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Stephen Sondheim: a puzzling genius

The secret of the lyricist-composer’s success? Hard work, a love of crosswords and brilliant librettos.

Christian Butler

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Stephen Sondheim, who turns 85 in March, is fascinated by puzzles. The composer-lyricist, who has designed crossword puzzles for the New York Magazine, used to have British newspapers mailed to his New York home because he preferred their cryptic crosswords. He is said to have inspired the character of mystery writer Andrew Wyke in Anthony Shaffer’s play Sleuth, hence the play’s apocryphal working title: ‘Who’s Afraid of Stephen Sondheim?’ Sondheim even treats the creation of his shows like one big puzzle, believing every trick, rhyme or witty remark can be perfected if you just work hard enough – perspiration over inspiration.

Sondheim’s own perspiration has certainly paid off. His work continues to enjoy revivals on Broadway and in the West End, and now, in the shape of Disney’s recently released Into the Woods, starring Meryl Streep and Johnny Depp, he is enjoying Hollywood success, too.

Hard work is a constant theme in Sondheim’s work. ‘Art isn’t easy’, sings the titular character from Sunday in the Park with George, a musical Sondheim himself said was an attempt to portray the hard work involved in the creation of a work of art. In the first act, George Seurat obsessively dots his canvas to create A Sunday Afternoon on the Island of La Grande Jatte. In the second act, another George, a conceptual artist in the 1980s, hustles to get funding for his next installation. There is no divine inspiration here, just profane perspiration.

Sondheim is also an artist of stunning diversity. This is perhaps best displayed by the two current productions of his shows, the film, Into the Woods, and in London, at the Menier Chocolate Factory, a revival of Assassins, the brutal show without a plot about the various individuals who have attempted to kill the US president. Other shows include: Pacific Overtures, which takes place over 120 years in Japan, and features an all-Japanese cast; A Little Night Music, an adaptation of Ingmar Bergman’s Smiles of a Summer Night written in triple meter; and, of course, Sweeney Todd, the ever-popular tale of the murderous London barber who puts his victims into pies.

An often overlooked element of Sondheim’s shows was revealed in his acceptance speech for the Lifetime Achievement Award at the Tonys, when he named every single playwright who had ever written a libretto for one of his shows. ‘[They] are the men’, he said, ‘who created the characters that sang the songs, the situations that gave rise to the songs, and the criticism that improved the songs’.

The libretto, the book on which a musical is based, tends to be underappreciated by audiences. Are you more likely to know that the songs in The Sound of Music are written by Rodgers and Hammerstein, or that the book is written by Howard Lindsay and Russel Crouse? To paraphrase an old Broadway gag, you don’t leave the show humming the libretto.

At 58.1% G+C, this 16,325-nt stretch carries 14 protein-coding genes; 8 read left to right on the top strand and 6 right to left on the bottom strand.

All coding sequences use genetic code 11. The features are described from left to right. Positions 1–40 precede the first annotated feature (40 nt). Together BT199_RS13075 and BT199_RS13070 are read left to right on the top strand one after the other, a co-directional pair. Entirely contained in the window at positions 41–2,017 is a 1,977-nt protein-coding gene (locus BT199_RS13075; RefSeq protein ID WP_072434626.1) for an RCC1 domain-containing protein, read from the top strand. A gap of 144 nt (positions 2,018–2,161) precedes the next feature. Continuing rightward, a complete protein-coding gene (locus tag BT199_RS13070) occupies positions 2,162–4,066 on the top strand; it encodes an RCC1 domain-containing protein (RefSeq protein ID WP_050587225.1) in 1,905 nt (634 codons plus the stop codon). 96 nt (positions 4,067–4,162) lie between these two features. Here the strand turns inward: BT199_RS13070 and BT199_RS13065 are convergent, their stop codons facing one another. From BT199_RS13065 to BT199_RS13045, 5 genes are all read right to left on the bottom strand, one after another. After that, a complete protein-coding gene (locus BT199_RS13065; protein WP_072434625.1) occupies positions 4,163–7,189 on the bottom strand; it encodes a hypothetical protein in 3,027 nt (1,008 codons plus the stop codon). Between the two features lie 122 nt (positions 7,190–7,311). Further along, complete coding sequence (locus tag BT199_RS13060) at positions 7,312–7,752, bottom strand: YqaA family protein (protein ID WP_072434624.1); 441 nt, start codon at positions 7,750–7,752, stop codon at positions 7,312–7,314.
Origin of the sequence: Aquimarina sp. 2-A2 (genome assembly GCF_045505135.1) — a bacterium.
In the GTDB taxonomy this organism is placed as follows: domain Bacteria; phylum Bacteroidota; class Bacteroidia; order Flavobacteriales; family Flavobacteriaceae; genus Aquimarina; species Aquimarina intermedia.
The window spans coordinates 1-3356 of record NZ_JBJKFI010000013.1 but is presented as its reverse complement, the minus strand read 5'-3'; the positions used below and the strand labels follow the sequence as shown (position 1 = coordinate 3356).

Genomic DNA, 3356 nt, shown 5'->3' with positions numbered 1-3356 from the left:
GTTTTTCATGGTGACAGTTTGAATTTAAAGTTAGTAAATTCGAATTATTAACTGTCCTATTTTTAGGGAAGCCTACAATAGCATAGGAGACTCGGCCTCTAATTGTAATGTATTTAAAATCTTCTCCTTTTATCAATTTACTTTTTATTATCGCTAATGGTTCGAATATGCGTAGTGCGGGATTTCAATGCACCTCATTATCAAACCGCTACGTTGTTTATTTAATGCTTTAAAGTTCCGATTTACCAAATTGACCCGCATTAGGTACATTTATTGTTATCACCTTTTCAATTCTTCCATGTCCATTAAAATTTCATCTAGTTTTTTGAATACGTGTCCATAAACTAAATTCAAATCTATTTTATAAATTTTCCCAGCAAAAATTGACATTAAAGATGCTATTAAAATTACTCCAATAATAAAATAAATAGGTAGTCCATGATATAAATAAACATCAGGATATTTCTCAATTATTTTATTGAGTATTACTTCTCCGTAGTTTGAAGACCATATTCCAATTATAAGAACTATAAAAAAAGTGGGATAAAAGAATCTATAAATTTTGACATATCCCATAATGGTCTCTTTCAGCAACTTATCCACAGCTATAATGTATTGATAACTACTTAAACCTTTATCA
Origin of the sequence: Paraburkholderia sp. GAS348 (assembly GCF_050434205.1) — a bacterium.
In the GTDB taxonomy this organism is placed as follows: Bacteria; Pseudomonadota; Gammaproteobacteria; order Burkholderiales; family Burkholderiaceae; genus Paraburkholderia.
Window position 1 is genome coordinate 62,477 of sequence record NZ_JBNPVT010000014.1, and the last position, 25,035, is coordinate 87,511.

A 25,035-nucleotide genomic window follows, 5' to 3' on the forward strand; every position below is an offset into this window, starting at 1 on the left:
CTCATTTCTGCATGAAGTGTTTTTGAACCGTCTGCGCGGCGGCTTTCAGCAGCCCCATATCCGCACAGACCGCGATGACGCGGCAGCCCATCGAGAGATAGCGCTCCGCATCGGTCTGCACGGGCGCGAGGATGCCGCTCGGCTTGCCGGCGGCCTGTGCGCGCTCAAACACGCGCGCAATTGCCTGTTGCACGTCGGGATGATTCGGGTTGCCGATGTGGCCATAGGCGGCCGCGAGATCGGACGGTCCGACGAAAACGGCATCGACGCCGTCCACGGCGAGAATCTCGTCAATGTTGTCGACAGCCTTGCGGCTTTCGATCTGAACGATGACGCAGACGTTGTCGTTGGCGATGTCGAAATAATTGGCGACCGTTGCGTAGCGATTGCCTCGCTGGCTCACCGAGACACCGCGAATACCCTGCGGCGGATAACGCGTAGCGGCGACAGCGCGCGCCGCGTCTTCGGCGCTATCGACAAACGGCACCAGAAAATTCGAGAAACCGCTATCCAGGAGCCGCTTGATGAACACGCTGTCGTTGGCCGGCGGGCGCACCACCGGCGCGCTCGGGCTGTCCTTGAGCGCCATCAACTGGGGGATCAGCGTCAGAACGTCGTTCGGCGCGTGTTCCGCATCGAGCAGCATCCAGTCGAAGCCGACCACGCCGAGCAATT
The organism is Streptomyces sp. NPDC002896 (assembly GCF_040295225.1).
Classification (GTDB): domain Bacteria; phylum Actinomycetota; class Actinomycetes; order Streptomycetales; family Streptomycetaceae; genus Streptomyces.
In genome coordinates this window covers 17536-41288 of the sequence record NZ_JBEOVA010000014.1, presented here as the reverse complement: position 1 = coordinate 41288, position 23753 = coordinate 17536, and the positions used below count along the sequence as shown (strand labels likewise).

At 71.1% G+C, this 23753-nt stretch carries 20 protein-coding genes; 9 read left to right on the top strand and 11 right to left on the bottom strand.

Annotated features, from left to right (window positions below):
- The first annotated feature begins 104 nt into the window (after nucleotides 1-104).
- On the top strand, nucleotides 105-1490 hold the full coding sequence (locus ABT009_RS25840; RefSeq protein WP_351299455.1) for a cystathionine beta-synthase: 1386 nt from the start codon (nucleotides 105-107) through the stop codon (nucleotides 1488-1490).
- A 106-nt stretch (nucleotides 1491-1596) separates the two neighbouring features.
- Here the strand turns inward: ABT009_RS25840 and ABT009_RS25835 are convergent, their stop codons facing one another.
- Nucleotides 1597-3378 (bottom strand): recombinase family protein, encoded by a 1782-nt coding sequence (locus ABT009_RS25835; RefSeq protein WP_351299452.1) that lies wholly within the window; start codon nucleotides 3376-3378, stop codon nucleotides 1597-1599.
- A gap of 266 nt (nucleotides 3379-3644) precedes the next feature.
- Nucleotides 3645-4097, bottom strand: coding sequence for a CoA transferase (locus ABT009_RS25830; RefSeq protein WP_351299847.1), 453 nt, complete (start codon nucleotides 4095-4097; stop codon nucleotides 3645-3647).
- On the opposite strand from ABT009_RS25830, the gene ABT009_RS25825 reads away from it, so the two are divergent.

But Sondheim’s lyrics don’t appear from nowhere. Part of the puzzle for Sondheim is to fit the lyrics into the structure created by the musical-book writer. For example, the opening song of Sunday in the Park with George was originally a monologue written by the show’s director and book-writer James Lapine, which Sondheim then adapted into song. Indeed, a lot of the best lines in ‘The Worst Pies in London’ can be found verbatim in the play from which Sweeney Todd was adapted.

Credit must also be given to the original directors of Sondheim’s plays on Broadway, Harold Prince in the 1970s, and since then James Lapine. They, too, have had a direct influence in creating the Sondheim legend. For example, while rehearsing A Little Night Music, Prince complained that Desiree, the female lead, had no song in scene two. Sondheim did not think this was a problem. But after witnessing how Prince had directed the scene, Sondheim acquiesced and churned out a song in two days. The result was ‘Send in the Clowns’, which has proven to be Sondheim’s most successful and popular composition.

Sondheim’s reputation as genius has also been tremendously boosted by the sheer volume of his work. He has produced an astounding number of shows on Broadway that would be impossible for any composer to even contemplate today. It took seven years for a great show like The Book of Mormon to get to Broadway. Between 1970 and 1977, Sondheim created four musicals for Broadway. In those seven years, he won more Tonys for Best Original Score than any other composer has in their entire career.

But the greatest puzzle for any Sondheim fanatic is the man himself. Sondheim has thoroughly demystified his writing technique, exposing every detail in the superb volumes of annotated lyrics Finishing the Hat and Look, I Made a Hat. But in both those books, and in his interviews, he says nothing about his personal life. No doubt this enigma adds to his reputation as a genius, with his followers poring over his shows looking for clues as to the ‘real’ Sondheim. Many theorise that the angsty loners of Sondheim’s work, like Bobby in Company, George Seurat and Sweeney Todd, are the most autobiographical.

What does the future hold for Sondheim? He has recently revealed that he’s developing a musical based on two Luis Bunuel films, The Exterminating Angel and The Discreet Charm of the Bourgeoisie. ‘The problem is’, he said in his recent Tony speech, ‘that the more venerable you get, the harder it becomes to avoid the fear of not living up to the expectations and praise that are bestowed on you, as in the form of a Lifetime Achievement Award. Nevertheless, buoyed by your encouragement, with more lifetime, I promise you more achievement.’

Christian Butler is a writer and musician based in London.

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